A copy of the Capital Gazette published one day after four journalists and a sales assistant were killed in the newsroom is now a part of the Newseum's permanent collection.
Copies of Friday's Capital Gazette featuring the headline "5 shot dead at The Capital" were quickly bought up in Annapolis, Carrie Christoffersen, a curator and Vice President of Exhibits said.
Christoffersen says staffers at the Newseum knew without discussion that a copy needed to be preserved in their collection, which highlights the importance of free press and the First Amendment.
Print News Archivist Kat Wilmot started making phone calls.
"She just knew immediately we needed the newspaper they put out," Christofferson said. But copies of the Capital Gazette throughout the city had been bought up.
"We had a bit of a rough time," Christoffersen said.
Then, Wilmot called the Annapolis Bookstore. There, too, the papers were sold out.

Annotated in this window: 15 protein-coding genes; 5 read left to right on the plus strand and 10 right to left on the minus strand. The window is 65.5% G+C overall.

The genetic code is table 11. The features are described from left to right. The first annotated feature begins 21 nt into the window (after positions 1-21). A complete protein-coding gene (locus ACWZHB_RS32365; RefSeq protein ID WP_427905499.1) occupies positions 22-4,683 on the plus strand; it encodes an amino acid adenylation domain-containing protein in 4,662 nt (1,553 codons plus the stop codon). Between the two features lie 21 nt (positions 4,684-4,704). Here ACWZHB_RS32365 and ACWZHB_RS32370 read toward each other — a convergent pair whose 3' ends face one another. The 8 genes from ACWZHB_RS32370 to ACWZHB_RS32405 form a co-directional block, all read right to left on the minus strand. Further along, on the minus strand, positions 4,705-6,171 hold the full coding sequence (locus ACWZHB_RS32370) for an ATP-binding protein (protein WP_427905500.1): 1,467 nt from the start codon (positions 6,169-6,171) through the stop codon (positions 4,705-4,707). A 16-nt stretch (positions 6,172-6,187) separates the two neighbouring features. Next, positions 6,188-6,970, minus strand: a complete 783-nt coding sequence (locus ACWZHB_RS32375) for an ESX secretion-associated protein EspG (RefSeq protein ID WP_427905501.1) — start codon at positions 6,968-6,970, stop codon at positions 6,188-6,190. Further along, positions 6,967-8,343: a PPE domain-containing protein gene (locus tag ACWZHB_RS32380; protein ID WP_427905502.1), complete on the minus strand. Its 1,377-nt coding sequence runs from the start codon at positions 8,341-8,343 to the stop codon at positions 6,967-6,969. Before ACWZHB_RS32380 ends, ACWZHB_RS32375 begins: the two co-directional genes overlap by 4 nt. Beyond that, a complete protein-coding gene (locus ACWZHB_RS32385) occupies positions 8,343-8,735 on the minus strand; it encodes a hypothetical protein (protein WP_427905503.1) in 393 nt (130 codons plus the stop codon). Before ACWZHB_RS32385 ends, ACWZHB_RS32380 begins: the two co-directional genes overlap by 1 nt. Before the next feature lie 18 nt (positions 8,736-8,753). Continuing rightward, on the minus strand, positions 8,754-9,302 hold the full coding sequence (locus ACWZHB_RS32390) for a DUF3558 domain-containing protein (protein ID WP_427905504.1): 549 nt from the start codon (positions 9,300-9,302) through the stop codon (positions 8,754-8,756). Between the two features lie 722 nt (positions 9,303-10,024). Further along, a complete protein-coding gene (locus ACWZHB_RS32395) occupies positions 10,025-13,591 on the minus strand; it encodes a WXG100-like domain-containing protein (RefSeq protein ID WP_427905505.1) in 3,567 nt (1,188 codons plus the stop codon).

The bookstore owner offered to donate her personal copy, Christoffersen said. The Newseum accepted and announced on Twitter Saturday that the slightly crinkled copy would become part of the permanent collection.
"The paper was clearly read and not fresh off the newstands, which is fine," Christofferson said.
Christoffersen says that Newseum print archivists seek publications from the reporters and outlets that are closest to a story.
Of course, no other publication could have been closer to this tragedy. The shooting occured Thursday afternoon. That night, the paper unveiled the front page, News4 reported. It hit newstands Friday morning.
The front page honors the five Capital Gazette employees killed: Gerald Fischman, Rob Hiaasen, John McNamara, Rebecca Smith and Wendi Winters.
The above-the-fold story recounted the attack: Jarrod W. Ramos, 38, entered the newsroom and opened fire. Ramos had a years-long history of threats toward the paper.
Christoffersen says the shooting is the largest loss of life in the journalism community in a single incident since 9/11.
"These folks were targeted. You can't really get a more powerful freedom of the press question than this," she said. "This is really a moment to take a step back and take stock."
The Newseum hasn't decided how the paper will be incorporated into the collection or displayed for the public. It will be preserved and eventually shared with the public in a way that puts the event in context.
"We're very much still in the thick of this story right now," Christoffersen said. "These are the first pieces we've collected, but certainly not the last."